In my own personality evaluation, Zhou found I am agreeable, have a high level of self-expression, and favor conservation (or tradition). I am very dutiful and conscientious, and I’m an introvert. I’m not exactly sure that that means, but at least I don’t need to visit a therapist to find that out anymore. But I noted that my tweets are an expression of a public persona, as a writer at VentureBeat/GamesBeat. I don’t necessarily share my private thoughts on Twitter. She acknowledged it would be an interesting experiment to figure out the difference between my public self and my private self.
As for privacy concerns, Zhou said, “We have to be very open about that. Let’s use health care as an example. If I’m a customer of this company, when I log in to my account, I can see what doctor’s visits I’ve gone to, the vitals from my last checkup, and so on and so forth. What we can tell people using that kind of service is, ‘You can use this tool to learn more about yourself and about how other people like you are staying healthy.’ Someone like me, I’m very busy, but I also like going out and being social. What kind of wellness program works for me? A health care provider can let me know that if I share some of this data – say, a Yelp profile and a Twitter feed.”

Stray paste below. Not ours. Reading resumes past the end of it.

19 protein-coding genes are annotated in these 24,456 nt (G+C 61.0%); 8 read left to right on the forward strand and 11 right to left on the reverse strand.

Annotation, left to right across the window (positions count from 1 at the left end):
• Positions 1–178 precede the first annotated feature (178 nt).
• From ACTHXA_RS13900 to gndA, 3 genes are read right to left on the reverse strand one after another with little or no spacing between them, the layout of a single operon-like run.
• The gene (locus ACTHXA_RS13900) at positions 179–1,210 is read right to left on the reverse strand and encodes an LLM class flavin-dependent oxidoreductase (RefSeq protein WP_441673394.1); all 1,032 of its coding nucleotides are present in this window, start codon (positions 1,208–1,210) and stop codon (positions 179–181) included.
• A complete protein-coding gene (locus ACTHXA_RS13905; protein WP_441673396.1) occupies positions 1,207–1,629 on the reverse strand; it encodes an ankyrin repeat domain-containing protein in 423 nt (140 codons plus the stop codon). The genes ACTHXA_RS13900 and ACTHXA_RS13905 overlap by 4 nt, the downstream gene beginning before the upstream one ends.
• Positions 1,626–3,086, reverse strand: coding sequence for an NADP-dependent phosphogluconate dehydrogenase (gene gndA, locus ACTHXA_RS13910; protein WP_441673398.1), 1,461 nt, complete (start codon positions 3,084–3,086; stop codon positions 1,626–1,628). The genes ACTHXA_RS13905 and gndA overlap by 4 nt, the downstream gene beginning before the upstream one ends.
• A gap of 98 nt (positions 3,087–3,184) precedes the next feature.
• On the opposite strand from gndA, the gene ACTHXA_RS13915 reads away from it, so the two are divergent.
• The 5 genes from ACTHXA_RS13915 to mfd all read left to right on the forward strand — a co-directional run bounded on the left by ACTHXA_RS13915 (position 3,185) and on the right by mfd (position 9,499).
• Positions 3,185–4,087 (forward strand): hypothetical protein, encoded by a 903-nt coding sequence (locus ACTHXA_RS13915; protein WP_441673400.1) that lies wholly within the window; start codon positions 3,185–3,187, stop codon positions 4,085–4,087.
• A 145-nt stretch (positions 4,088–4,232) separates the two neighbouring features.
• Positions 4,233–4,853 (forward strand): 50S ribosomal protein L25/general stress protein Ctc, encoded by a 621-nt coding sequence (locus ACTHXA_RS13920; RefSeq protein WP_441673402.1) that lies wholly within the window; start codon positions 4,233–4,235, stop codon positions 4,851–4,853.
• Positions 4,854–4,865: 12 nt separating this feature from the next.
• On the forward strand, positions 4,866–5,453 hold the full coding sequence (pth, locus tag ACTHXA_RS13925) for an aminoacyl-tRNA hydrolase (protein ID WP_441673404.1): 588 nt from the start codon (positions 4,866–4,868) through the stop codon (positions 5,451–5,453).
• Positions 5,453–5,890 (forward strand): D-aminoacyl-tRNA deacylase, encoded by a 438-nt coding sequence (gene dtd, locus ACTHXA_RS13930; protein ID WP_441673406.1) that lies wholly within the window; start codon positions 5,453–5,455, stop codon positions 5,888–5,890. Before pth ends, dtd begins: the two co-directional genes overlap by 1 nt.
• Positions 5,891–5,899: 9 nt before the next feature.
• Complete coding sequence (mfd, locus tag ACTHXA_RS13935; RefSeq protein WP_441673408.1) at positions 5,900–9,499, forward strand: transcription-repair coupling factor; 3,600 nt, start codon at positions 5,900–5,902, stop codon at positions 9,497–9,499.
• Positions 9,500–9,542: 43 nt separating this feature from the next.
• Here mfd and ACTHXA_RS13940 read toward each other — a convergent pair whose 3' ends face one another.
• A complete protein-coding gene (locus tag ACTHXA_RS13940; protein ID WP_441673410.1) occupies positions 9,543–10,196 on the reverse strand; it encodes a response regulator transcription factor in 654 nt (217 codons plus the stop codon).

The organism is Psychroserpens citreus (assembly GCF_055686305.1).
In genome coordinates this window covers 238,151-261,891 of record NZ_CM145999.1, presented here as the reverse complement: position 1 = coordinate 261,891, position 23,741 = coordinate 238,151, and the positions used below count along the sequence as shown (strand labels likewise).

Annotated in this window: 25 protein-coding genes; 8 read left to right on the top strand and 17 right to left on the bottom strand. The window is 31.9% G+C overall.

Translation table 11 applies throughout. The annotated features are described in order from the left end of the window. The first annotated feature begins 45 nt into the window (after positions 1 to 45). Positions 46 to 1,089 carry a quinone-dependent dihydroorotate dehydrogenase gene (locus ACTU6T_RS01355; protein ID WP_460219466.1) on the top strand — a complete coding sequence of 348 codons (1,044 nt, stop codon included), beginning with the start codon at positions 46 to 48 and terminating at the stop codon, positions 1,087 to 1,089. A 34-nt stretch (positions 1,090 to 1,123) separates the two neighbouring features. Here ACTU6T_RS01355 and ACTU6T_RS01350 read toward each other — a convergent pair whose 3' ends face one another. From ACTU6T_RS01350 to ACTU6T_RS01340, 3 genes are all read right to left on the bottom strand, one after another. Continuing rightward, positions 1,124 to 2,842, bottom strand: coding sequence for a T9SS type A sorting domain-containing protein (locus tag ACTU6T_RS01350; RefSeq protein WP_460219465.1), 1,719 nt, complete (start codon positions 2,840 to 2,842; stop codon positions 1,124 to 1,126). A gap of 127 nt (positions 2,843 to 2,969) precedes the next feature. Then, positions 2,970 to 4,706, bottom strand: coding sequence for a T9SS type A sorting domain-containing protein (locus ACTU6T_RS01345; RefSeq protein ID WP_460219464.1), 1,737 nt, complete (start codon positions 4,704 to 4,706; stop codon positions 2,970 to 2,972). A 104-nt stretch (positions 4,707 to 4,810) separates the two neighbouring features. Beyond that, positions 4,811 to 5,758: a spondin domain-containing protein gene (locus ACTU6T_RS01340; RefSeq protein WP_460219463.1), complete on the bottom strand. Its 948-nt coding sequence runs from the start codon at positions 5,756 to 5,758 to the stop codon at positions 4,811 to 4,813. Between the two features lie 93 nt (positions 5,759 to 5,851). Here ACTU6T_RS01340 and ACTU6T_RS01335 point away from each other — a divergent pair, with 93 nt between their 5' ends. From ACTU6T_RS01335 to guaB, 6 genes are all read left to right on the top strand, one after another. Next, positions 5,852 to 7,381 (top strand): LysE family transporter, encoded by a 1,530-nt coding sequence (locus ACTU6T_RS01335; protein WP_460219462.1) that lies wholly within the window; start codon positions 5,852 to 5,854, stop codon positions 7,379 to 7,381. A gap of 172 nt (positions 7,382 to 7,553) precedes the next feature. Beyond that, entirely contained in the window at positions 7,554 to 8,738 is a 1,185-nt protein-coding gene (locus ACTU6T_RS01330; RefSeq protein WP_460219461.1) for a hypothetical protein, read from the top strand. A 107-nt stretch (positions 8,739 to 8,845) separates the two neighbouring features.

She added, “My take on this is that for regular people like us, we can’t afford our own exclusive personal physician. We can’t afford a personal financial analyst or personal trainer. But if other people like us have had a good experience taking a certain path, we can learn more and benefit from that.”
For fun, Zhou also analyzed the personality of the VentureBeat Twitter account.
Above: VB Twitter personality
Image Credit: IBM